• The prognosis for Serpiginous Choroiditis depends on each individual's signs and symptoms. The condition can lead to permanent blindness, if left undiagnosed or untreated. Complications, such as retinal detachment or choroidal neovascularization, can worsen the prognosis

Who gets Serpiginous Choroiditis? (Age and Sex Distribution)

  • Serpiginous Choroiditis can present itself at any age, but is more likely to occur in young and middle-age adults
  • Both males and females are affected, although a male predominance is noted
  • Individuals of different racial and ethnic backgrounds can be affected
  • It is a rare condition; only 5% of all posterior uveitis is Serpiginous Choroiditis

What are the Risk Factors for Serpiginous Choroiditis? (Predisposing Factors)

The risk factors for Serpiginous Choroiditis may include:

  • The presence of HLA-B7 genetic make-up indicates an increased risk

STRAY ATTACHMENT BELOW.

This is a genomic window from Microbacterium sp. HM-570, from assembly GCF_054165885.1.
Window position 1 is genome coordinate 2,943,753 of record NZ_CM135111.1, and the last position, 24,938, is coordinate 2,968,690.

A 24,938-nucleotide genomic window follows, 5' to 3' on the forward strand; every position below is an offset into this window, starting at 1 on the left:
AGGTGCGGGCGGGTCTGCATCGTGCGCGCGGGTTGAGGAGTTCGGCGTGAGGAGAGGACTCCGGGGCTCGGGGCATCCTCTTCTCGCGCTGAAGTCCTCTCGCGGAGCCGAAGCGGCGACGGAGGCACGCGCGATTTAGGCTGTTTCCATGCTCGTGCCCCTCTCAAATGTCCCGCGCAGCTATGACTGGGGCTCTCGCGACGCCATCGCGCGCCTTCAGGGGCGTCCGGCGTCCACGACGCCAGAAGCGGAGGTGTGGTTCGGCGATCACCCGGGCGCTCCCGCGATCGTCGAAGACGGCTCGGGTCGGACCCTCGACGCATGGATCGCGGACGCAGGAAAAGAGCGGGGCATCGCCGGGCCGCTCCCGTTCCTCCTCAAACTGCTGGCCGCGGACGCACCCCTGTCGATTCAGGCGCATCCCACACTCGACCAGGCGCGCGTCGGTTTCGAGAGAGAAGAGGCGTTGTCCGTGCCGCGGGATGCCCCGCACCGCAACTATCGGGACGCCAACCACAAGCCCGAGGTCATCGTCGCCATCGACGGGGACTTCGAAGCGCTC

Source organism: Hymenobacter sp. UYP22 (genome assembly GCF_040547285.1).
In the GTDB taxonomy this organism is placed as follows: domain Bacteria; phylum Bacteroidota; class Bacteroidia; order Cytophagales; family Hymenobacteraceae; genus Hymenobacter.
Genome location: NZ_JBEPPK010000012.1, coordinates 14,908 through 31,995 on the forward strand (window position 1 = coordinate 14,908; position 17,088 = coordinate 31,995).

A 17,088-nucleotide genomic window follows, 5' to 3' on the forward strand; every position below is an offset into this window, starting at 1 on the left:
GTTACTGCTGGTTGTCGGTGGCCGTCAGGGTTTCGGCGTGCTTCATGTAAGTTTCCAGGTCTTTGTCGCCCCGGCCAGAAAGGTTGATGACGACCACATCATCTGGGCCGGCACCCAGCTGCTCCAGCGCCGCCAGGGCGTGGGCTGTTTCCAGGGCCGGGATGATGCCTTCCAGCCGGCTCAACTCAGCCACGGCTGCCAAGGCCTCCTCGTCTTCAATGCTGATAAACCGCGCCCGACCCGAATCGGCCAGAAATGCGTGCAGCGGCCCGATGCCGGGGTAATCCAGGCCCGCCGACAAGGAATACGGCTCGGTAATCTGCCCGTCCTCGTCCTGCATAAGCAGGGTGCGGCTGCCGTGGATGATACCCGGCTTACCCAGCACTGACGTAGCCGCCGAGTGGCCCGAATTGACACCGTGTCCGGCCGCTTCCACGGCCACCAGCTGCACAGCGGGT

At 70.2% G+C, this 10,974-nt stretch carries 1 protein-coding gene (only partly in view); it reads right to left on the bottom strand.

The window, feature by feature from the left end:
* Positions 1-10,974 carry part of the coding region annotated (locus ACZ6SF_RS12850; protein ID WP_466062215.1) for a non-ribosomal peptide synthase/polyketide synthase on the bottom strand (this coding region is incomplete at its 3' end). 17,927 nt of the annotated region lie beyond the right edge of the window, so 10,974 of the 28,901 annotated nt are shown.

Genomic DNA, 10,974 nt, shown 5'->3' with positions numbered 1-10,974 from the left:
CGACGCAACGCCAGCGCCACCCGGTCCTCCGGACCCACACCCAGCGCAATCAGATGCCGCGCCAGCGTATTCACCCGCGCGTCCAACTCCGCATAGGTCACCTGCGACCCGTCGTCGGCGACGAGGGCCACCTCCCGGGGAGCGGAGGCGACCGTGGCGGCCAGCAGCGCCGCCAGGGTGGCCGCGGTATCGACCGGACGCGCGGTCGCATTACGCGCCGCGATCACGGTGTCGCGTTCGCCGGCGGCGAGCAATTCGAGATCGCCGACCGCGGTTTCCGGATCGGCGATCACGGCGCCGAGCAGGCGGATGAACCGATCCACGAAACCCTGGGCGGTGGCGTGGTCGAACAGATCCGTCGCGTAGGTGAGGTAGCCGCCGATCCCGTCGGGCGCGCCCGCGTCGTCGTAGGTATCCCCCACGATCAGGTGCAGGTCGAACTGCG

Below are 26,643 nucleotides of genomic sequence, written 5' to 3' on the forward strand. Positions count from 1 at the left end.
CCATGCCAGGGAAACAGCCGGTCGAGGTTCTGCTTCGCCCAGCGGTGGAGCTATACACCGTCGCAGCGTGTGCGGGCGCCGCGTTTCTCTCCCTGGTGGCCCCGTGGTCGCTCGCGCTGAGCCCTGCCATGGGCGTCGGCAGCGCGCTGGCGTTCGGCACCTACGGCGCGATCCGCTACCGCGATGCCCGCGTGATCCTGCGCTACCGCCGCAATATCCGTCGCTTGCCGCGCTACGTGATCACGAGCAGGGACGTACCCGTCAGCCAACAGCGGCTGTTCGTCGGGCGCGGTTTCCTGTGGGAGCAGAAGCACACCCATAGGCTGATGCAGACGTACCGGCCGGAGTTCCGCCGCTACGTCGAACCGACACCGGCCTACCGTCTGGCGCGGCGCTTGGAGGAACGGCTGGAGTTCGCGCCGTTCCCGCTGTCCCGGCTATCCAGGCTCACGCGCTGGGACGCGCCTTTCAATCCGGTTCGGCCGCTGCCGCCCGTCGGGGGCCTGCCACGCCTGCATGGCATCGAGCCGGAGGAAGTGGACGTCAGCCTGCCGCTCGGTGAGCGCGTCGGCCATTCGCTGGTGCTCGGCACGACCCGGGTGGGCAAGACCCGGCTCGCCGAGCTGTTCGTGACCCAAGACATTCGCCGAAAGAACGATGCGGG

• Bacterial infections such as tuberculosis
  • Viral infections caused by herpes family of viruses

It is important to note that having a risk factor does not mean that one will get the condition. A risk factor increases one's chances of getting a condition compared to an individual without the risk factors. Some risk factors are more important than others.

Also, not having a risk factor does not mean that an individual will not get the condition. It is always important to discuss the effect of risk factors with your healthcare provider.

What are the Causes of Serpiginous Choroiditis? (Etiology)

  • Serpiginous Choroiditis is a rare eye condition of unknown cause. It may be the result of an abnormal inflammation that develops due to an underlying condition
  • It has been associated with infections, such as tuberculosis and herpes viral infections, although the cause-effect relationship is not confirmed yet
  • Serpiginous Choroiditis is called so, because there are irregularly-shaped abnormal white dots observed, when an eye specialist examines the fundus of the eye, using an instrument called a fundoscope